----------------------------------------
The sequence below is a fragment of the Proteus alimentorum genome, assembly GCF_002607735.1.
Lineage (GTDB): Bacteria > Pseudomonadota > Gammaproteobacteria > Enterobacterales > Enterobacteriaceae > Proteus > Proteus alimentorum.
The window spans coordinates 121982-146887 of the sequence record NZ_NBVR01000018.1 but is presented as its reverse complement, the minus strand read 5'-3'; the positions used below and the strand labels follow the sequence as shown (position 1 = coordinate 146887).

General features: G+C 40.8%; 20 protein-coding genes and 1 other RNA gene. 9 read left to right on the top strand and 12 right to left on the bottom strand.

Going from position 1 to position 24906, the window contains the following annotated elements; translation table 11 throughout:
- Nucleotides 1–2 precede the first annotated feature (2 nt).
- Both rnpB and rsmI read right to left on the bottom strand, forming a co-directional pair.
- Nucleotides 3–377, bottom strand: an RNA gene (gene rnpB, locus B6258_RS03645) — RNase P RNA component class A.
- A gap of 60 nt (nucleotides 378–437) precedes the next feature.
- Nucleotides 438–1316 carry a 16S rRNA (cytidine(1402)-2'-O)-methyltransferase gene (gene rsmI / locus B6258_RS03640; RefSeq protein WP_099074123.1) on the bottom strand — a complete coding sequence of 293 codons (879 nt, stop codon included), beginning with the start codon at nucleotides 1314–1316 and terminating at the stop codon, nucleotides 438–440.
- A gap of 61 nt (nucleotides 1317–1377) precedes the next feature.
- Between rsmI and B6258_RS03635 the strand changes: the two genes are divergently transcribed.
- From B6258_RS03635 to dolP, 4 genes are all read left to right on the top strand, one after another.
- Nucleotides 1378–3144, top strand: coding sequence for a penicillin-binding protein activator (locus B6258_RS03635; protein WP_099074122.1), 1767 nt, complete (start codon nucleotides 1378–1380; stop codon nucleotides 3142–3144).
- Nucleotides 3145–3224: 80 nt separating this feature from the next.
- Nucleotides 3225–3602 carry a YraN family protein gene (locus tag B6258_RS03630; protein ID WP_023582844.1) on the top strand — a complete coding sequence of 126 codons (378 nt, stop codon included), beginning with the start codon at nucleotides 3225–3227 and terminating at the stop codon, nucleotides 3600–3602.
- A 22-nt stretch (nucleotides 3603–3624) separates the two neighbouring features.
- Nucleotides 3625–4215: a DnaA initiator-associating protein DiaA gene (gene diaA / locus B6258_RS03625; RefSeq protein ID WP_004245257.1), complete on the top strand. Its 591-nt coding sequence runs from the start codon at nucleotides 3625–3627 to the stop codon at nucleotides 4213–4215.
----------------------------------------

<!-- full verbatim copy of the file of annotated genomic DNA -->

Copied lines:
The sequence below is a fragment of the Proteus alimentorum genome, assembly GCF_002607735.1.
Lineage (GTDB): Bacteria > Pseudomonadota > Gammaproteobacteria > Enterobacterales > Enterobacteriaceae > Proteus > Proteus alimentorum.
The window spans coordinates 121982-146887 of the sequence record NZ_NBVR01000018.1 but is presented as its reverse complement, the minus strand read 5'-3'; the positions used below and the strand labels follow the sequence as shown (position 1 = coordinate 146887).

General features: G+C 40.8%; 20 protein-coding genes and 1 other RNA gene. 9 read left to right on the top strand and 12 right to left on the bottom strand.

Going from position 1 to position 24906, the window contains the following annotated elements; translation table 11 throughout:
- Nucleotides 1–2 precede the first annotated feature (2 nt).
- Both rnpB and rsmI read right to left on the bottom strand, forming a co-directional pair.
- Nucleotides 3–377, bottom strand: an RNA gene (gene rnpB, locus B6258_RS03645) — RNase P RNA component class A.
- A gap of 60 nt (nucleotides 378–437) precedes the next feature.
- Nucleotides 438–1316 carry a 16S rRNA (cytidine(1402)-2'-O)-methyltransferase gene (gene rsmI / locus B6258_RS03640; RefSeq protein WP_099074123.1) on the bottom strand — a complete coding sequence of 293 codons (879 nt, stop codon included), beginning with the start codon at nucleotides 1314–1316 and terminating at the stop codon, nucleotides 438–440.
- A gap of 61 nt (nucleotides 1317–1377) precedes the next feature.
- Between rsmI and B6258_RS03635 the strand changes: the two genes are divergently transcribed.
- From B6258_RS03635 to dolP, 4 genes are all read left to right on the top strand, one after another.
- Nucleotides 1378–3144, top strand: coding sequence for a penicillin-binding protein activator (locus B6258_RS03635; protein WP_099074122.1), 1767 nt, complete (start codon nucleotides 1378–1380; stop codon nucleotides 3142–3144).
- Nucleotides 3145–3224: 80 nt separating this feature from the next.
- Nucleotides 3225–3602 carry a YraN family protein gene (locus tag B6258_RS03630; protein ID WP_023582844.1) on the top strand — a complete coding sequence of 126 codons (378 nt, stop codon included), beginning with the start codon at nucleotides 3225–3227 and terminating at the stop codon, nucleotides 3600–3602.
- A 22-nt stretch (nucleotides 3603–3624) separates the two neighbouring features.
- Nucleotides 3625–4215: a DnaA initiator-associating protein DiaA gene (gene diaA / locus B6258_RS03625; RefSeq protein ID WP_004245257.1), complete on the top strand. Its 591-nt coding sequence runs from the start codon at nucleotides 3625–3627 to the stop codon at nucleotides 4213–4215.